Bodyguard star Richard Madden is on a train to London Euston with his two children when he notices something suspicious as a passenger conceals themselves in an onboard toilet.
- Read on for reasons including what happens next in Jed Mercurio’s new BBC1 Autumn six-parter
So starts episode 1 of the next BBC1 six-part series from the pen of Jed Mercurio who was behind 2 of our TV favourites Line Of Duty and Cardiac Arrest.
He joins us here at BFI Southbank for the screening of that opening episode, to be shown after the summer break, with 2 of its stars Richard Madden (Game Of Thrones), as the titular bodyguard, and Line Of Duty‘s Keeley Hawes as the home secretary.
The dilemma at the show’s heart is that the bodyguard is an Afghanistan veteran hiding his PTSD who disagrees with the home secretary’s views about sending our boys into such conflicts abroad. How safe is she in his hands?
‘I don’t need you to vote for me, just protect me,’ is a key quote from the home secretary to her bodyguard.
‘She started off sounding posher,’ remembers Hawes of her character who is more right wing than the prime minister she is undermining. ‘Jed said he didn’t want that. I had just finished playing Mrs Durrell.’
She studied politicians to perfect how they address the public during TV appearances. Hawes says: ‘They’re not really having conversations. They just keep telling you what they want you to hear and they just keep talking in soundbites. Some of them are brilliant at it.’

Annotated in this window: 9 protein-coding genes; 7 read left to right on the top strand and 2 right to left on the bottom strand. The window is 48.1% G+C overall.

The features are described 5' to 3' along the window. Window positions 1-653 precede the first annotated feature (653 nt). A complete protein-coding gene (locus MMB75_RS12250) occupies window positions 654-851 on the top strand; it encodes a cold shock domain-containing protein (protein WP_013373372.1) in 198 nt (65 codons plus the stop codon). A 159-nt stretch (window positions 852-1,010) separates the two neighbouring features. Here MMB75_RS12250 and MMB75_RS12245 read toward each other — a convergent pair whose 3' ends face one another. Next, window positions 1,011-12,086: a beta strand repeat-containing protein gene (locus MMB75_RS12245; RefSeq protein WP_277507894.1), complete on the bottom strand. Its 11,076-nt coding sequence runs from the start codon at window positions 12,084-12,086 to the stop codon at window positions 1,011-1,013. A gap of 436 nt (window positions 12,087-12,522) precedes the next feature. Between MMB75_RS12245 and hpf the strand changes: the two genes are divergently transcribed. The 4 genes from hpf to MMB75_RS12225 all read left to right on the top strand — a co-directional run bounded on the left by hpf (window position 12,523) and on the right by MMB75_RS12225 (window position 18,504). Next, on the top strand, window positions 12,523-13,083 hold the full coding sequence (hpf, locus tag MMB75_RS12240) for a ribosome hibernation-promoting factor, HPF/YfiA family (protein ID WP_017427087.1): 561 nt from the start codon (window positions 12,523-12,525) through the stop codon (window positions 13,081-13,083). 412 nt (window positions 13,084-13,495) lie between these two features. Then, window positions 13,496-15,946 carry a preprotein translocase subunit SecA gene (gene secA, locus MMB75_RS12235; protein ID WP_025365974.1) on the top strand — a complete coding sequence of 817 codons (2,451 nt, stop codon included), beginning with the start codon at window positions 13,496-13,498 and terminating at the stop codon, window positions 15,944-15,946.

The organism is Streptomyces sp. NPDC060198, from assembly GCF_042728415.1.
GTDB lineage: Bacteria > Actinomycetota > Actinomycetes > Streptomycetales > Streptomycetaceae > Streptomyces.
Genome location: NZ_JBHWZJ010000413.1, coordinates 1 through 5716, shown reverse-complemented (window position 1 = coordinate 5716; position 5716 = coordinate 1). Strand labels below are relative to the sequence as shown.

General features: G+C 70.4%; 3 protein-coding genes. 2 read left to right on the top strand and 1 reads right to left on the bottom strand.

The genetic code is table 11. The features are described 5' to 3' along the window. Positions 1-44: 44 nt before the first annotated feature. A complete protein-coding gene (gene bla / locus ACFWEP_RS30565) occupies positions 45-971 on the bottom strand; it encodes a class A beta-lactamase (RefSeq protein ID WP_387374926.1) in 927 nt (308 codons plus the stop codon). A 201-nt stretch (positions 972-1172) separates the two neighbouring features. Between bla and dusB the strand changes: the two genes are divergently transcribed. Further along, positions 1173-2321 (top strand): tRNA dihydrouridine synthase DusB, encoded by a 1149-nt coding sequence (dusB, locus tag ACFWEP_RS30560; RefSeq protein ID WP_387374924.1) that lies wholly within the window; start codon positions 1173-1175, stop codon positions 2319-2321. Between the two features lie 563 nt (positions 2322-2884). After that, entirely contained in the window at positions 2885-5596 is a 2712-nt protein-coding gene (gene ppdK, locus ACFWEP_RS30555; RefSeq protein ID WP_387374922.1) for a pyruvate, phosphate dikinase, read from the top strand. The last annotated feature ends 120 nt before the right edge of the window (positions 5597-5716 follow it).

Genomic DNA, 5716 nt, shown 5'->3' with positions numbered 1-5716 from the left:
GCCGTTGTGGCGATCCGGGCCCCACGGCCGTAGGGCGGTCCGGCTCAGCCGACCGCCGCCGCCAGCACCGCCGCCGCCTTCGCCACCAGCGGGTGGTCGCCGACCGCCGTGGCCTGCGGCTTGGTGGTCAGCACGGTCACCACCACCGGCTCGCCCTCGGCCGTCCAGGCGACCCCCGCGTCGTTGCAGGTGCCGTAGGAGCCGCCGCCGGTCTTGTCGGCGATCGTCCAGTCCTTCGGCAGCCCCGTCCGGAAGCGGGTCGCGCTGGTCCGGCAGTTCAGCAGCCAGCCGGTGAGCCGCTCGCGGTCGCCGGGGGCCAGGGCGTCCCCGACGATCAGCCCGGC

She wouldn’t want to make the sacrifices that her character has to. ‘I don’t know whether I’d want a bodyguard. Why would you choose that? I have 3 children , I can’t imagine something like that taking over my life.’
Mercurio explains why his bodyguard is not what you might expect. ‘He’s not an automaton. I talked a lot to Richard about what grounds him as a person. He’s always assessing whether a life is worth saving and that’s the heart of the drama.’
Madden is asked about the use of his own Scottish accent for the character. ‘It’s 1 less thing to think about,’ he says.
He refuses to be drawn when an audience member suggests what a convincing James Bond he would make. Mercurio interjects: ‘I couldn’t think of a better candidate.’
Hawes is especially happy with the freedom that Line Of Duty has granted her. ‘I’m very lucky that after Line Of Duty people in terms of casting me have been more imaginative in terms of the things I’ve been offered.
‘They’ve realised I’m willing to go to lengths that may be they thought I wasn’t.’
Interviewer Kate Adie mentions the similarities between Bodyguard and Line Of Duty which include fearlessness when it comes to including lengthy silences. The start of the 1st episode mentioned in the opening paragraph is not wordless but is some of the most edge-of-seat drama we’ve seen in a long time.
She also talks about the camera’s infatuation with Madden’s face and how, for an inscrutable bodyguard, there are still clues about his illness in that 1st episode.
She also asks what message Mercurio is trying to convey here. ‘There are 2 very different points of view here. I’m not saying 1 is right and 1 is wrong. What I’m trying to present is 2 characters who are plausible.’
Asked what he is currently thinking now the show is about to air, he says: ‘At the moment it’s just all about getting these next Line Of Duty scripts finished.’